“If you want to make a difference,” writes Rod Loy, “if you want to fulfill God’s calling for your life, if you want to be a leader, you have to be willing to pay the price. This is the difference between changing the world and living your life without impact.”
In Episode 165 of the Influence Podcast, Influence magazine’s executive editor, George P. Wood, talks to Rod Loy about this and other leadership insights from his new book, Help! I’m in Charge.
Rod Loy is senior pastor of First Assembly of God in North Little Rock, Arkansas, and executive presbyter for the General Council of the Assemblies of God. In addition to Help! I’m in Charge, he’s the author of Immediate Obedience, 3 Questions, and After the Honeymoon, all of which are available in both English and Spanish.
The Americans with Disability Act defines a disability as “a physical or mental impairment that substantially limits one or more major life activity.” How many Americans suffer from a disability? Estimates range from 13 percentof the U.S. populace to 20 percent. That’s between 40 and 60 million persons.
In Episode 165 of the Influence Podcast, Influencemagazine’s executive editor, George P. Wood, talks to Charlie Chivers about how to make your church disability friendly.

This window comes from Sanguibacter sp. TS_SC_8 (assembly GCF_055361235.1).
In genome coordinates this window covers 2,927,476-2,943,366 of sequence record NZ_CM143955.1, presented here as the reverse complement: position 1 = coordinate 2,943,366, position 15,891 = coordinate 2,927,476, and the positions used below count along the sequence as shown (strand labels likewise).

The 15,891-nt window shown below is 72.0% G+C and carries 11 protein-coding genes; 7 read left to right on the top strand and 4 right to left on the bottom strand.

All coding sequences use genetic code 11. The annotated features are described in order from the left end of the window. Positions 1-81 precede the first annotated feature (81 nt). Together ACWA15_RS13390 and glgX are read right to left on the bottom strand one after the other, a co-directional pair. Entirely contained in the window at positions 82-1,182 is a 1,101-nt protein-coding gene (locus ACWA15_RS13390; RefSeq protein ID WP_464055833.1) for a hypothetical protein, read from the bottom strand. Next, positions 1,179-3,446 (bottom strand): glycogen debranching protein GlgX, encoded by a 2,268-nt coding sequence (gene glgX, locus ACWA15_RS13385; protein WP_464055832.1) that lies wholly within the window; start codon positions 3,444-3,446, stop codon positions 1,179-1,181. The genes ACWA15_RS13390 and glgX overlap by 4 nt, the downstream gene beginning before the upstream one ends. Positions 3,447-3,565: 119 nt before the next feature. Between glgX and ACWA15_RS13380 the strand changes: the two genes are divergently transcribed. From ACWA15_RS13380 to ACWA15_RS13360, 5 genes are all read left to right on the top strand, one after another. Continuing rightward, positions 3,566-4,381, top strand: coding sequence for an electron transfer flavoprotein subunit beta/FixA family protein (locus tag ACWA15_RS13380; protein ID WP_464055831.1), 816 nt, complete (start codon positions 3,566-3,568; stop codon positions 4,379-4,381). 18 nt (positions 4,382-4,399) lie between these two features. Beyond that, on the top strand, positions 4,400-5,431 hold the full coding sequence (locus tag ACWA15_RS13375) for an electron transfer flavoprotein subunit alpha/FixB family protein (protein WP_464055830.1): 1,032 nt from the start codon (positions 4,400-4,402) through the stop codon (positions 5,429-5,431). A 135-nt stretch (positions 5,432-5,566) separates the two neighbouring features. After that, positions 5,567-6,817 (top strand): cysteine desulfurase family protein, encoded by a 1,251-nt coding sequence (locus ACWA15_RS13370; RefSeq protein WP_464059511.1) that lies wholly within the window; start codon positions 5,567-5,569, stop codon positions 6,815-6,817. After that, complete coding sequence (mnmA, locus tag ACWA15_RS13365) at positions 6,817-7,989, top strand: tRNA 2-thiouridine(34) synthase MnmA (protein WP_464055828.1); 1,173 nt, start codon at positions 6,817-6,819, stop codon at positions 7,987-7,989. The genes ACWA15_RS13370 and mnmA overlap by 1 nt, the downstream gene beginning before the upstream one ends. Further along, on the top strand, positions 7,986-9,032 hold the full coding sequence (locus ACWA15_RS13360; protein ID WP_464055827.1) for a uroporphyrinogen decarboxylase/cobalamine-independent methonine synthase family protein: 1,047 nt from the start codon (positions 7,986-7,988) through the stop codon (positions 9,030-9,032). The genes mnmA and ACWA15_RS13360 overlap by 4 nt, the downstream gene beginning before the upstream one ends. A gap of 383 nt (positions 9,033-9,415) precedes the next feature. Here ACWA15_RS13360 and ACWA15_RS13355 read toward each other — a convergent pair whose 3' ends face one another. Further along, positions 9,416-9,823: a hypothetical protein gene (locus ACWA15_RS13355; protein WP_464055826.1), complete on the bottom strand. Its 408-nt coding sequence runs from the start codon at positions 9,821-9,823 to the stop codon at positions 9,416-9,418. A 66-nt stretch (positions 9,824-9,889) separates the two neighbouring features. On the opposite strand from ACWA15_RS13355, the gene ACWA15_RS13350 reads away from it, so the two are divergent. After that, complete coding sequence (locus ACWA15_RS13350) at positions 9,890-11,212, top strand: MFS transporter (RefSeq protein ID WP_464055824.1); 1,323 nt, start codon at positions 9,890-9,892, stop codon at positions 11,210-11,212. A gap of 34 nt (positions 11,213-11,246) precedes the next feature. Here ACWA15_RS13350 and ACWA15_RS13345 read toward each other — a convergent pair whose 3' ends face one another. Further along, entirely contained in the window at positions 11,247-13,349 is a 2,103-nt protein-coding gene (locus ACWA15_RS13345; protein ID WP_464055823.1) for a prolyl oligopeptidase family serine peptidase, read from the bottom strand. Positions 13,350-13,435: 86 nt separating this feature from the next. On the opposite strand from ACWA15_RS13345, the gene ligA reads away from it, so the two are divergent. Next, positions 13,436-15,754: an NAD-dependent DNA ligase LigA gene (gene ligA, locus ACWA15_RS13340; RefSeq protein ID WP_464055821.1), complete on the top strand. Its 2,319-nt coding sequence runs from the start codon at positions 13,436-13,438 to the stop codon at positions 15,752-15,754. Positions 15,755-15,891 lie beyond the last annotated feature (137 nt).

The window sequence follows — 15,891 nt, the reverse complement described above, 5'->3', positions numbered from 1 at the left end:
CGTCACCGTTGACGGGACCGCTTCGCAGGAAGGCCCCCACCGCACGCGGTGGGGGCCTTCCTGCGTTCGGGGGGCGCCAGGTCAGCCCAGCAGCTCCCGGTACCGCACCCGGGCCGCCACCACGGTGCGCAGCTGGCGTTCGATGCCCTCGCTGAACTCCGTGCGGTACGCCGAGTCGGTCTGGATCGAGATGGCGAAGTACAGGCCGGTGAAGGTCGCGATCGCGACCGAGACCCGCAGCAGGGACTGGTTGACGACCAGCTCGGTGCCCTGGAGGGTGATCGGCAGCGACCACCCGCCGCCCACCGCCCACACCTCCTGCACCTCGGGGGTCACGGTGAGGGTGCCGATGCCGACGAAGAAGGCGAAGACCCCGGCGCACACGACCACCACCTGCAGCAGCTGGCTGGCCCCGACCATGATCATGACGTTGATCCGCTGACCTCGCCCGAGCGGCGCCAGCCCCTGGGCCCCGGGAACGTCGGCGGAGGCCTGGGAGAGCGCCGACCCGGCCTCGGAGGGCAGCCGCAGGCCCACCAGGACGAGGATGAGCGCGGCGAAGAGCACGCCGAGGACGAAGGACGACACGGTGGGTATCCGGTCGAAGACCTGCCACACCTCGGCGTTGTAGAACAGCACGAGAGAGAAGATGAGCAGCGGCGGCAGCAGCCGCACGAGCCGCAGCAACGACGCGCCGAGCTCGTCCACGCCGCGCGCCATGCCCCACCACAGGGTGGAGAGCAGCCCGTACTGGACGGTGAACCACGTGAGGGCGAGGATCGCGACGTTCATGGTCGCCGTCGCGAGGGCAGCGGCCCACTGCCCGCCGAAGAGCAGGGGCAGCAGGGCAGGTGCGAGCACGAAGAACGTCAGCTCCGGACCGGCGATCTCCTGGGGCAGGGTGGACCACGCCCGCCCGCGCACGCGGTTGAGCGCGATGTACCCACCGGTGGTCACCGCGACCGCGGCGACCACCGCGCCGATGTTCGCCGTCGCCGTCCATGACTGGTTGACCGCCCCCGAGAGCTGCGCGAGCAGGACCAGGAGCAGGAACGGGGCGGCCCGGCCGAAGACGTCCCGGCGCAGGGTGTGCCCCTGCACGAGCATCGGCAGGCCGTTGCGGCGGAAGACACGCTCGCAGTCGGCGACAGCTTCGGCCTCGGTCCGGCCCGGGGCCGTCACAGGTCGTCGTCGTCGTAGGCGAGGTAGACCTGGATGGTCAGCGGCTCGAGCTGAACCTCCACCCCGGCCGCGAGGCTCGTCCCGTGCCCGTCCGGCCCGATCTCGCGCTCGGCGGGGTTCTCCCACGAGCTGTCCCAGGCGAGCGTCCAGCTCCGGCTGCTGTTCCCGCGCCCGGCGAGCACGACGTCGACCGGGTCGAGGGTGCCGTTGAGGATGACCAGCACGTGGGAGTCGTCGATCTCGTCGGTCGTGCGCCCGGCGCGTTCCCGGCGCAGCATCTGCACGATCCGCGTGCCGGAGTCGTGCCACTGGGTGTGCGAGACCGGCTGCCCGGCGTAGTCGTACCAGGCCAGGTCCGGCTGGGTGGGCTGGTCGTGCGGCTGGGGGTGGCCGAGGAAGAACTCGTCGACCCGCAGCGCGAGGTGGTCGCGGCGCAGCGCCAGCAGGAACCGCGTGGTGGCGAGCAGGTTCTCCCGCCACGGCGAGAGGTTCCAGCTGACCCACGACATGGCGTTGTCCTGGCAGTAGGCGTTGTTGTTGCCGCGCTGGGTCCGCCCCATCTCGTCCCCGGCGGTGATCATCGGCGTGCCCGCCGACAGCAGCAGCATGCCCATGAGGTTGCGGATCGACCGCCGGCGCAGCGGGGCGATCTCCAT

Chivers is founder and CEO of Special Touch Ministry, a non-profit faith-based organization, committed to serving people with intellectual or physical disabilities, their families and caregivers. Special Touch is interdenominational in scope, but Chivers is an ordained Assemblies of God minister and a missionary with AG U.S. Missions.
“What your marriage will become is determined by how you pray,” write Joel and Nina Schmidgall in their new book, Praying Circles Around Your Marriage. “Prayers for your marriage will allow you to claim God-given promises, fulfill God-given dreams for your family, and seize a God-ordained legacy for generations.”
In Episode 164 of the Influence Podcast, Influence magazine executive editor George P. Wood talks to the Schmidgalls about their book, which offers great advice about prayer, marriage, and family life.